“There is nothing like staying at home
for real comfort.” Jane Austen
I am not in Kansas City this week. I wish I could be, but I can’t. I am in the middle of rehearsals and in the middle of auditions and our master bath is being remodeled; you get the idea. Things snuck up on me this year. Between the winter holidays, our awful winter weather here in Chicago and spring concert preparations, I forgot to block out time.
I really wanted to go this year and not just because of all the wonderful things ACDA has planned. My mother’s family is from Kansas City. In fact, my grandfather’s name (W.H. Ditto) is on the Kansas City World War One Veteran’s Memorial. I made an etching of his name the last time I was in KC, and would have done so again. I think there is a distant cousin or two I could have gone to lunch or dinner with and it would have been great but it is not to be.
You have my excuses for not going and if you are stuck home too, I am sure you have your own worthy reasons. If you are attending and reading this from KC, get out there and have fun and learn stuff and meet new people. Soak up knowledge from the Keynote speakers and take joy in being surrounded by others who love the Choral Arts as much as you do. John Rutter is to be there and one of my teachers from undergraduate school, Doreen Rao, is being honored. If you have the chance to meet or talk to either one or both, do it!
I’d like to share advice with both the many-time attendees and first-time attendees; go to presentations with an open mind. Be ready to learn something new or to be dazzled with an insight you would never have imagined. Relax and learn, with no tension in your body or heart. Don’t attend something with a chip on your shoulder or a feeling you know more than the presenter. Be willing and open to learning something new, even a small thing, to take back to your own situation.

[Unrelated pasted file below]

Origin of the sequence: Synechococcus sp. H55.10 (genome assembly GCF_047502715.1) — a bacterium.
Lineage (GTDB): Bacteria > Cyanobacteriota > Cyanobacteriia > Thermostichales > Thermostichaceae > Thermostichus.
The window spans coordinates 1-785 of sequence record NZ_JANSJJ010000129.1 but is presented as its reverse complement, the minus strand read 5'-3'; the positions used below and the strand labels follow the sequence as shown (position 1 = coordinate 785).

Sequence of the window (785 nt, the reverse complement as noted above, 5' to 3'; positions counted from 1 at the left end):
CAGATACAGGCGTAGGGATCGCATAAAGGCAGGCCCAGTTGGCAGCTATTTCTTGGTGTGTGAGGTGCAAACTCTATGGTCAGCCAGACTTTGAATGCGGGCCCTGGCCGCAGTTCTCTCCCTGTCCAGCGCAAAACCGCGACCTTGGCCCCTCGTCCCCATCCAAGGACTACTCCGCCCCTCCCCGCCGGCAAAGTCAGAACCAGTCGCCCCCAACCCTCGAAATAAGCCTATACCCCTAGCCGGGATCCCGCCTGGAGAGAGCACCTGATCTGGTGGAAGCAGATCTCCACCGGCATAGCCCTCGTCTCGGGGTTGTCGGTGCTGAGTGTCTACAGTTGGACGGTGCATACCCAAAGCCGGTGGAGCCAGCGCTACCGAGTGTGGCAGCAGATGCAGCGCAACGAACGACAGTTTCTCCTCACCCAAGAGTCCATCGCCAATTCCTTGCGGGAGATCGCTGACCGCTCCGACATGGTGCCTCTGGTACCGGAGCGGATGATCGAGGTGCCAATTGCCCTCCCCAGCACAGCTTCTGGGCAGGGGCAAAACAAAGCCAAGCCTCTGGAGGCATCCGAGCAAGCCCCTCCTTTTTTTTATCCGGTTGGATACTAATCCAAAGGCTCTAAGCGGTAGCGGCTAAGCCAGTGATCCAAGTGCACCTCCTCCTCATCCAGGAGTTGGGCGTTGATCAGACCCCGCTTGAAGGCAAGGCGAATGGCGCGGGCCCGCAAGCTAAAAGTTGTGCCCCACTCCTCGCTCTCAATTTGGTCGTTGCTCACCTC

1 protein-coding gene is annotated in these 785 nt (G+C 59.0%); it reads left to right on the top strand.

The reading sessions are one of my favorite parts of any ACDA conference. Singing and hearing new music or “new to me” music is exciting and invigorating, so another bit of advice is this; look at new music with an open mind and fresh ears. Promise yourself to try one or two new pieces with your choirs you would never have thought to before. And do the same with “old music;” just because it’s old, doesn’t make it unworthy of being sung in the 21st century. Visit exhibits with a fresh eye; leave your jaded self at home.
Concerts are something we all look forward to at an ACDA conference. From the professional choruses, to the college and university ensembles and the honor choirs of every stripe, there is sure to be something to appeal to everyone. Some more advice; go to concerts with kindness in your heart, especially those concerts with young student choirs. Leave the snarky comments in your hotel room and don’t make snotty comments in the concert hall, while the concert is going on. If you simply must share your sarcastic criticism, wait until after the concert. The Cocktail Hour is best to share your Snark with your other Perfect Conductor Friends, out of earshot of any who could be hurt by thoughtless comments–but maybe you just shouldn’t make ‘em!
My best advice is to make new friends and network. Since this is a National year, try to meet your “counter-part” from another area of the country. It could be fun to compare notes, share ideas and perhaps encourage a relationship between your choirs. Try to meet someone with a position the exact opposite of yours or maybe someone who is the exact opposite of you in terms of experience; you could learn a lot from each other.
And lastly, look up old friends and colleagues. This is the time to catch up by having breakfast or coffee or lunch or dinner or wine or cocktails with friends. Laugh and cry and learn something new, together. Reminisce and remember and have some damn fine KC barbeque. And have some for me, too!